The Canterbury Tales The Clerk's Tale
The Clerk's tale opens with an extensive description of the Italian base of a mountain called Saluzzo. There lived a marquis named Walter who refused to marry until his townspeople convinced him to do so on one condition. He planned to choose his own wife and everyone must accept her with as high esteem as an emperor's daughter, despite her class or wealth. "Lat me allone in chesynge of my wyf, / That charge upon my bak I wole endure; / But I yow preye, and charge upon youre lyf / That what wyf that I take, ye me assure / To worshipe hir, whil that hir lyf may dure, / In word and werk, bothe heere and everywheere, / As she an emperoures doghter weere. Clerk's Tale, l.106-112.
One day while hunting, Walter stumbled upon Griselde, the humble daughter of Janicula, and he realized that he had found his wife. She was beautiful, virtuous, charitable, and courageous, and could pass for any nobility. On his wedding day, much to the town's surprise, Walter visited Janicula to ask for Griselde's hand in marriage. They were wed and Griselde's virtue spread throughout Saluzzo, as she gave birth to a baby girl. Soon after the child's birth, Walter decided to test his wife, for although he loved her, the public did not see the child's nobility and wished her dead. He told everyone that the baby was dead, secretly sending her to live with his sister, the Countess of Panago, in Bologna. Walter felt pity for his grieving wife and they soon gave birth to a boy, replacing the loss of the previous baby. Again Walter gave her the test and sent the child away because of its lack of supposed nobility. She said that she would agree to its death only if it would please him and she gave up all rights to her motherhood.
Walter continued to come up with more tests for his wife's loyalty, much to the public's surmise. They could not believe his harsh treatment of his wife and thought him a murderer of his own children. Walter next decided to present Griselde with a fake papal bull declaring Walter's necessity to take on a new wife. Griselde, once again, accepted her fate and protested her love for the marquis, solely requesting her dignity upon exodus from the palace. He did not even allow her clothing and she silently left the palace to return home with her father, naked and embarrassed.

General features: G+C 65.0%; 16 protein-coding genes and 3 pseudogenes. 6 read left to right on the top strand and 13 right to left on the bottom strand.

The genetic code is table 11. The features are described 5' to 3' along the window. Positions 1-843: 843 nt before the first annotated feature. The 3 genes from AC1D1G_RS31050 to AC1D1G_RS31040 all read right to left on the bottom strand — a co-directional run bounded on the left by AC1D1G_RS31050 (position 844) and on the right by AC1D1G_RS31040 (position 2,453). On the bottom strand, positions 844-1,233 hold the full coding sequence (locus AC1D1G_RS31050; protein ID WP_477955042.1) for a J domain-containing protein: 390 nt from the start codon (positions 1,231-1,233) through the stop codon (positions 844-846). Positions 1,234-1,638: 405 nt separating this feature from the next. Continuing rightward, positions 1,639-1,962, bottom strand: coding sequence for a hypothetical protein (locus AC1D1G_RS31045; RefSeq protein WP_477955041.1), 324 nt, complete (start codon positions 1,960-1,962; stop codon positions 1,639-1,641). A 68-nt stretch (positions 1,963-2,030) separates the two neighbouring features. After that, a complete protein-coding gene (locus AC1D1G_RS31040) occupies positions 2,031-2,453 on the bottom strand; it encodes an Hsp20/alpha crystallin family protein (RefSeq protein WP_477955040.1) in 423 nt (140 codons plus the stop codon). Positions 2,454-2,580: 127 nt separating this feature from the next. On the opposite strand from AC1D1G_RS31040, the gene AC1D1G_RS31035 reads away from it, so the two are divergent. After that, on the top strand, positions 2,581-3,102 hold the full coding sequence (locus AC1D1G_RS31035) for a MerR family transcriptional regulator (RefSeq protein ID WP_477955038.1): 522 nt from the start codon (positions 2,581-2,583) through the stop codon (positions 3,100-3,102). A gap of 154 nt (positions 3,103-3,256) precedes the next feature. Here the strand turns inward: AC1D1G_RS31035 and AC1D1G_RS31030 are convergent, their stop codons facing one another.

Walter's sister, the Countess of Panago came to Saluzzo with Griselde's two children, alive. Griselde received a message from Walter of his new wedding and requested her to plan the event. Again, she complied with his wishes, for the new wife was more fair and virtuous than even she. Walter then revealed the truth. The supposed new wife was the first baby girl and that he was only testing Griselde's loyalty throughout the years. Griselde returned to the palace as Walter's wife and the two children were returned to their original parents, where the family now treated each other with respect and kindness.
The Clerk claims that the moral to his tale lies in the fact that he believes all women should be as steadfast and loyal as Griselde. Yet, they do not have to suffer necessarily to the extent that Griselde did over the years with Walter.